Tuesday, May 18, 2010

Review: Batman: The Return of Bruce Wayne #1

Written by Grant Morrison; art by Chris Sprouse

I said last week that the book I was most excited about was Birds of Prey #1, but that was obvious a lie. There was one book I couldn't to read when I got back home from the comics shop on Wednesday and it was this one. We've all known for months that Bruce Wayne is trapped in time and that in this mini-series he's going to gradually make his way back from pre-history to the present. The concept is outrageous and it's the kind of thing that very few writers could pull off. Thankfully, Grant Morrison is pretty much at the top of the list of the few who could. Bruce Wayne hardly says a word. He basically just looks cool and kicks ass. And that's perfect.

One thing that really surprised me was how little time Bruce spends in this first time period. I had always imagined that Bruce would spend years, possibly even an entire lifetime, in each period before getting zapped to the next. But by the looks of it he was only in pre-history for a few days. The fast pace of the story caught me off guard, and based on the last couple of pages, it looks like this kind of frenetic rhythm is going to continue in the next issue. I don't really understand how that's going to work in some of the upcoming issues (like the one where Bruce is supposed to be a private investigator) but I trust that Morrison will find a way to make it work.

Two things that make me a little bit wary:

1. The appearance of Superman & co. at the end of the issue. I had hoped that this whole Time Masters parallel series was just a blatant cash grab from DC attempting to capitalize on the buzz surrounding Bruce Wayne's return and that it wouldn't actually play a major role in Grant Morrison's magnum opus. The way they show up a few minutes late and claim to have "just missed him" is tacky and nonsensical – you have a time machine, just go back 5 minutes into the past and you'll catch him! – and it feels like something that editorial imposed on Morrison, rather than an organic element of his story. I would be more than happy if that was their only appearance in the series, but I'm afraid that we're going to get this same ploy in every issue. Which brings me to my second point...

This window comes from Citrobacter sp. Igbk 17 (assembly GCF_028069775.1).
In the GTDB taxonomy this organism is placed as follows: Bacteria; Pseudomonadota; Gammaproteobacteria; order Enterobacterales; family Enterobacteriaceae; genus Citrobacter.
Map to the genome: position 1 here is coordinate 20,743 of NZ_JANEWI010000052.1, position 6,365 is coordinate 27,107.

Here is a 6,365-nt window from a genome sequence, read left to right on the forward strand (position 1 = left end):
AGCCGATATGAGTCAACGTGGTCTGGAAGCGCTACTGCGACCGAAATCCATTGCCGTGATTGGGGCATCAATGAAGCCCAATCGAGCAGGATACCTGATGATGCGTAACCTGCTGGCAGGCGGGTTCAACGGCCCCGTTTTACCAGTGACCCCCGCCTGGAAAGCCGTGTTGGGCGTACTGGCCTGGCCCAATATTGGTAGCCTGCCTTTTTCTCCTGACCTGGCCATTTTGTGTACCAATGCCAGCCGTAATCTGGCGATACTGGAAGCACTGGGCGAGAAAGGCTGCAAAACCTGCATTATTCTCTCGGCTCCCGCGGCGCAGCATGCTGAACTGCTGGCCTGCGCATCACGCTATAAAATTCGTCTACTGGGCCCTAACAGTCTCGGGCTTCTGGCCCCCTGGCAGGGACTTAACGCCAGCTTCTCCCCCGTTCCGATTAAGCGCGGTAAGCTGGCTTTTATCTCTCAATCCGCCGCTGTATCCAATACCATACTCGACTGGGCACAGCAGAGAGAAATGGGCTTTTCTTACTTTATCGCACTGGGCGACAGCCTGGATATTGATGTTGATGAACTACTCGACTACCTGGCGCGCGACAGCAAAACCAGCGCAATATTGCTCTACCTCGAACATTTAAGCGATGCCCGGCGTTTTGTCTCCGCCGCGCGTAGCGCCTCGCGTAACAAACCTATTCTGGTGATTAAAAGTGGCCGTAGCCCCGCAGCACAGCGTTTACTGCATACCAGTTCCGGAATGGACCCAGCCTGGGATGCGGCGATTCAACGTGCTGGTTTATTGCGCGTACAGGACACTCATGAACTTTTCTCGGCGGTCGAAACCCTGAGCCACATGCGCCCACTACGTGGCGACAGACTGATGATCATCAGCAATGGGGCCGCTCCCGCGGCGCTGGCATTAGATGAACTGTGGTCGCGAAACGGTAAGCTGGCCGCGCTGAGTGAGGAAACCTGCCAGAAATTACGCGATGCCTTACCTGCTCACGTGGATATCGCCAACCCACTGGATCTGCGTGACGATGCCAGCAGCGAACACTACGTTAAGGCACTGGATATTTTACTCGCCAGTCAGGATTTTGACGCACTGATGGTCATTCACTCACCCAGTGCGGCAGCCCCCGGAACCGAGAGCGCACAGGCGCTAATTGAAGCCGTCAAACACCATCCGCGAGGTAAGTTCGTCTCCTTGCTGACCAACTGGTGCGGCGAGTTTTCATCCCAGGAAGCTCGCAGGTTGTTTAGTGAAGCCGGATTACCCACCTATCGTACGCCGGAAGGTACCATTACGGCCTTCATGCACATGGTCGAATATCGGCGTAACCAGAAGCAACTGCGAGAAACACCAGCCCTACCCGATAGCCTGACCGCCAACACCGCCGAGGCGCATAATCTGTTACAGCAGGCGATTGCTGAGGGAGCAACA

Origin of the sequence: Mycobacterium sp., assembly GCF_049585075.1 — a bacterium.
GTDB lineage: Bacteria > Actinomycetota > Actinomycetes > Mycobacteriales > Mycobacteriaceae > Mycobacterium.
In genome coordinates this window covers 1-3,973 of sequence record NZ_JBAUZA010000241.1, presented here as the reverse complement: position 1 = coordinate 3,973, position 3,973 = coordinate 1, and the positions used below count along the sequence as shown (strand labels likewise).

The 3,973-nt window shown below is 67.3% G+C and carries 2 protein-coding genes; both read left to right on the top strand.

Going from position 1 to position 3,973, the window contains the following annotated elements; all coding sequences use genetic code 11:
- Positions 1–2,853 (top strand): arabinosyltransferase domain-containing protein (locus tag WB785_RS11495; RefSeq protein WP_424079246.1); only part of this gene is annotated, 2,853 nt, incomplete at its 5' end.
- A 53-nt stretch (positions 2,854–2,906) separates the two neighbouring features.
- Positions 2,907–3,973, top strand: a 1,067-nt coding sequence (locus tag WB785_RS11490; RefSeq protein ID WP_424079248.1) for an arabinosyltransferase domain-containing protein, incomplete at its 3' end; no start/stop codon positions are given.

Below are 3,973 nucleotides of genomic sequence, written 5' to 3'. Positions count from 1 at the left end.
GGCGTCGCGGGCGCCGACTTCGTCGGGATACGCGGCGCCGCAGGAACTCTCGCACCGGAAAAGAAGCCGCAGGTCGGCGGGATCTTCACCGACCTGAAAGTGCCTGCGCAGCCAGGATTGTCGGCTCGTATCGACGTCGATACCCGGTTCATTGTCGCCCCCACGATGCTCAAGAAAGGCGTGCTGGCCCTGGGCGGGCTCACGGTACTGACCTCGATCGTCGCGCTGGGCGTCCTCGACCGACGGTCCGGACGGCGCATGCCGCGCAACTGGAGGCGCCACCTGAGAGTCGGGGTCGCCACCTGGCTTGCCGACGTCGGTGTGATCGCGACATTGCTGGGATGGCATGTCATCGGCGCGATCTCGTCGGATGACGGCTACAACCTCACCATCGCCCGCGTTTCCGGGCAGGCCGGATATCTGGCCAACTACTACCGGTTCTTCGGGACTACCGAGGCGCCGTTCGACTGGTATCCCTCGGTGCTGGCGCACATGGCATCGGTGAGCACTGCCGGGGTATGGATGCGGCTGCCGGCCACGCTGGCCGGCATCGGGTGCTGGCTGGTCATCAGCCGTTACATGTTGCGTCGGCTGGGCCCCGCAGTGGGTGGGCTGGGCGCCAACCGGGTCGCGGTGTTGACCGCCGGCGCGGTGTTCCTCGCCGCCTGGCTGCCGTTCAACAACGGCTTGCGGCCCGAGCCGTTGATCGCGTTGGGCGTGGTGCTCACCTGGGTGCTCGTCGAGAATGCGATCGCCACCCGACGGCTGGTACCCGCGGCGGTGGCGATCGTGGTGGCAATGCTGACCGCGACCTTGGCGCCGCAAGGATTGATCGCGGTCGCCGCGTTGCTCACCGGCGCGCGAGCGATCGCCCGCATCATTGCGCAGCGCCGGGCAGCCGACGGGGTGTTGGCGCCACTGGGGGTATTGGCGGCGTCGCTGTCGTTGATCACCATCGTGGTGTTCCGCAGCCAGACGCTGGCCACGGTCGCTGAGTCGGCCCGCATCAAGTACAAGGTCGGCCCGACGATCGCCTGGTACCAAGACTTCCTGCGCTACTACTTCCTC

2. The structure of the story works well for the first issue – we get lots of references to Batman mythos and Bruce's brief adventure in caveman land is like a condensed and transposed version of his history. While this is a lot of fun, I sincerely hope that Morrison has more in store for us in the next issues, because following the same basic structure and pattern for every issue is going to get very boring and very repetitive. It's a big challenge to tell a full story in a completely different setting with a completely different set of characters in each issue.

This is a great start, though, and I look forward to the next issue, which is coming out next week!


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